New Delhi, Aug. 6: The Union cabinet today approved up to 100 per cent foreign direct investment in railway infrastructure and raising the cap for defence industries to 49 per cent from 26 per cent.
The push to raise the bar for foreign investment in these two sensitive sectors comes after a parliamentary logjam delayed plans to raise the cap in insurance.
Officials said a note circulated by the commerce and industry ministries had proposed FDI in high-speed train systems, suburban corridors and freight lines connecting ports, mines and power installations. However, FDI will not be permitted in railway operations.
This would mean that companies such as Mitsubishi could set up a high-speed train system and leave the train operations with Indian Railways.
Similarly, a steel company such as Posco could collaborate with Indian Railways to construct a freight line connecting a port with their factory or a mine located in a remote area.
Also, a car maker such as Honda could buy a freight train to transport its cars or spares.
The FDI liberalisation in railways would help in its modernisation and expansion.
According to estimates, the railway sector is facing a cash-crunch of around Rs 26,000 crore. At present, there is a complete ban on any kind of FDI, except in mass rapid transport systems.
With the FDI nod, the proposed Mumbai-Ahmedabad high speed rail corridor is expected to get a push.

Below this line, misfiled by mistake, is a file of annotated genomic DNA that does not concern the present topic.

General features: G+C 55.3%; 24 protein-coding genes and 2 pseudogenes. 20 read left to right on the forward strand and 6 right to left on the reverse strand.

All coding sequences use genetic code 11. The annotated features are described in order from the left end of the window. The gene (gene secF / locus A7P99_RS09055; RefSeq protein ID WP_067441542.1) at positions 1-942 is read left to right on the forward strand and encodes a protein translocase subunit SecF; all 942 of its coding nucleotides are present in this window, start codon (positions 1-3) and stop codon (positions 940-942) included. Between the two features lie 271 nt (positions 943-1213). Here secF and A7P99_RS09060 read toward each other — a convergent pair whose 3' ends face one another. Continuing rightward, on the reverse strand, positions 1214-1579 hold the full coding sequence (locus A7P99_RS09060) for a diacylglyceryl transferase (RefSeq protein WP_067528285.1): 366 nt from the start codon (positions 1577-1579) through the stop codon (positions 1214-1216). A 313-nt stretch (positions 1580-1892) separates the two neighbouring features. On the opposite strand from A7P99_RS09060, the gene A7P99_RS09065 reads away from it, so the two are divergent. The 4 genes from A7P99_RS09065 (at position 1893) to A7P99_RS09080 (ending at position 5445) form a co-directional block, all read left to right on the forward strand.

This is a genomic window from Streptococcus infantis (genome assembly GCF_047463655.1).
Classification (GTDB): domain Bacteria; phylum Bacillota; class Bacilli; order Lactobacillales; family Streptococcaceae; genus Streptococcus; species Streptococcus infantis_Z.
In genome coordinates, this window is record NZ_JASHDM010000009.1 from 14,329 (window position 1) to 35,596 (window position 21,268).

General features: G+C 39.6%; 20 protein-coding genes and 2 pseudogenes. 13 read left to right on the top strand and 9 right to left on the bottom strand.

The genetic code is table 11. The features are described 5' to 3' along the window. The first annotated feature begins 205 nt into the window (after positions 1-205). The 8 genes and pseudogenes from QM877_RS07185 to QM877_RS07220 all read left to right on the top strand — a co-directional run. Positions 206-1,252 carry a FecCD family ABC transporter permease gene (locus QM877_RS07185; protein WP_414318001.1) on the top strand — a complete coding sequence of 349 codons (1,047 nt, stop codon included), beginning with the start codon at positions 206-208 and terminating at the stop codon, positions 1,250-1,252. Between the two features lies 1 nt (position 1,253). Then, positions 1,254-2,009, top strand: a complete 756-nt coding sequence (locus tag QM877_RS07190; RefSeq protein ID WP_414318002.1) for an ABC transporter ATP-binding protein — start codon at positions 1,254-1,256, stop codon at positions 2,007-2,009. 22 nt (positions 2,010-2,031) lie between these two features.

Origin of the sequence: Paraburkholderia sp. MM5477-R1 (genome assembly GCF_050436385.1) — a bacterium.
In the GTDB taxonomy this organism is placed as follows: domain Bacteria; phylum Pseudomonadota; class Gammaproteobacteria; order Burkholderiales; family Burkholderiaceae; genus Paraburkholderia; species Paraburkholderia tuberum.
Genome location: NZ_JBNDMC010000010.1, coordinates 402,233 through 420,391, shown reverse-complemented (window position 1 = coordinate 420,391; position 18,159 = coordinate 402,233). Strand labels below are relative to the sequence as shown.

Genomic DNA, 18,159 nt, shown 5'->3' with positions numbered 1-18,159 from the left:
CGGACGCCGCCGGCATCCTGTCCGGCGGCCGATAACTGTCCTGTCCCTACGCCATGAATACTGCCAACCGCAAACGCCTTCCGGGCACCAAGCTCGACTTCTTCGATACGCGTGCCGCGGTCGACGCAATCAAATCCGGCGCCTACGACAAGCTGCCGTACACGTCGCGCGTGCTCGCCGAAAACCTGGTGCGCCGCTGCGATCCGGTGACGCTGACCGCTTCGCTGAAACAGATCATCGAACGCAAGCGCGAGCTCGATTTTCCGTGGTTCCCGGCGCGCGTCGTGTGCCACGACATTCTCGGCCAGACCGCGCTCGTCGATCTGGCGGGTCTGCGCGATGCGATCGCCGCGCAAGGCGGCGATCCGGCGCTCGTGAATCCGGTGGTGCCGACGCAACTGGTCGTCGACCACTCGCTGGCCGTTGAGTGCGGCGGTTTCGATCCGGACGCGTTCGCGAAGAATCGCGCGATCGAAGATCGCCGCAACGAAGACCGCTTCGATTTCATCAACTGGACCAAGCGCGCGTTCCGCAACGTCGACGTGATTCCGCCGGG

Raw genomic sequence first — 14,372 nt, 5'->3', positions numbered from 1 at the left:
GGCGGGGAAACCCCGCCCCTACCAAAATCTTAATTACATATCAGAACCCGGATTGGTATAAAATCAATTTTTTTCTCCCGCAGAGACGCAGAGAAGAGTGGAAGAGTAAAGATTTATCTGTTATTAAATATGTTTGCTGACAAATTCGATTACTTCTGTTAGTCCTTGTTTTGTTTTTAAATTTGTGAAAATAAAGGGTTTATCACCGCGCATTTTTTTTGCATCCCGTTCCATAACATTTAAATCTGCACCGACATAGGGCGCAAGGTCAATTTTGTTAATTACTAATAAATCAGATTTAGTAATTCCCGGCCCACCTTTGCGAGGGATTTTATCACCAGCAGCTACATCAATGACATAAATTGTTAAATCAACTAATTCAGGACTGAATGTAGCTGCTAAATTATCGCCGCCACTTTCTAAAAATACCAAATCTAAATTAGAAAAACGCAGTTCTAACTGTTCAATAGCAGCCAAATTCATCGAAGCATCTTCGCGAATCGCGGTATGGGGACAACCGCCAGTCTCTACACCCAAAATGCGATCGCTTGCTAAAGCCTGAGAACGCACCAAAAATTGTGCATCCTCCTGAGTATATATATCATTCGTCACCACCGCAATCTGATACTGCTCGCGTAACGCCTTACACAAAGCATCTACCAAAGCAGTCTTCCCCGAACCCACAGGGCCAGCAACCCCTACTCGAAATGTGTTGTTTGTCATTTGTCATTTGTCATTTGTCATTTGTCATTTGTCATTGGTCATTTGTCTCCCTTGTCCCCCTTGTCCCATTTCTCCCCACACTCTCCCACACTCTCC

The construction of exclusive rail corridor for freight movement is also likely to get a boost.
The decision to raise the foreign direct investment cap in defence to 49 per cent from 26 per cent was announced by finance minister Arun Jaitley in this year’s budget. However, the higher FDI limit comes with a rider to the effect that ownership and control should be in Indian hands.
Besides, all approvals over 26 per cent would be on a case-by-case basis.
Earlier last month, a controversy had broken up after Nirmala Sitharaman, minister of state for commerce and industry, stated in Parliament that the government was discussing FDI in defence and railways but had not come to a final decision on the issue.
The FDI cap in defence had been particularly contentious in the past, with ministries bickering over the extent of foreign control.
The commerce and industry ministry had pressed for majority control by foreigners, while the defence ministry opposed the move.
Indian companies such as Mahindra & Mahindra, Larsen & Toubro, the Tatas and Reliance are also against majority control by foreign players.
They feel that the foreign makers of missiles, weapon systems and defence electronics would never agree to transfer technology nor would Indian companies ever learn to make high-tech arms.
However, the situation has changed now with the emergence of India as a major defence market and the decline of the European market.
European and US manufacturers might now be forced to part with technology to joint ventures as long as they were assured of equitable profit and royalty sharing and the safety of proprietary technology.
Analysts have said the country imports over 75 per cent of its defence equipment and it made sense to allow foreign companies to set up units in the country as this could not only meet India’s needs but also enable the country to become a global supplier of products and components.
Global companies such as Saab, Boeing, Lockheed Martin, Rolls Royce and BaE Systems do billions of dollars of business with India by selling equipment. They are keen to set up joint ventures, or buy into Indian companies, to make and sell defence equipment in the country.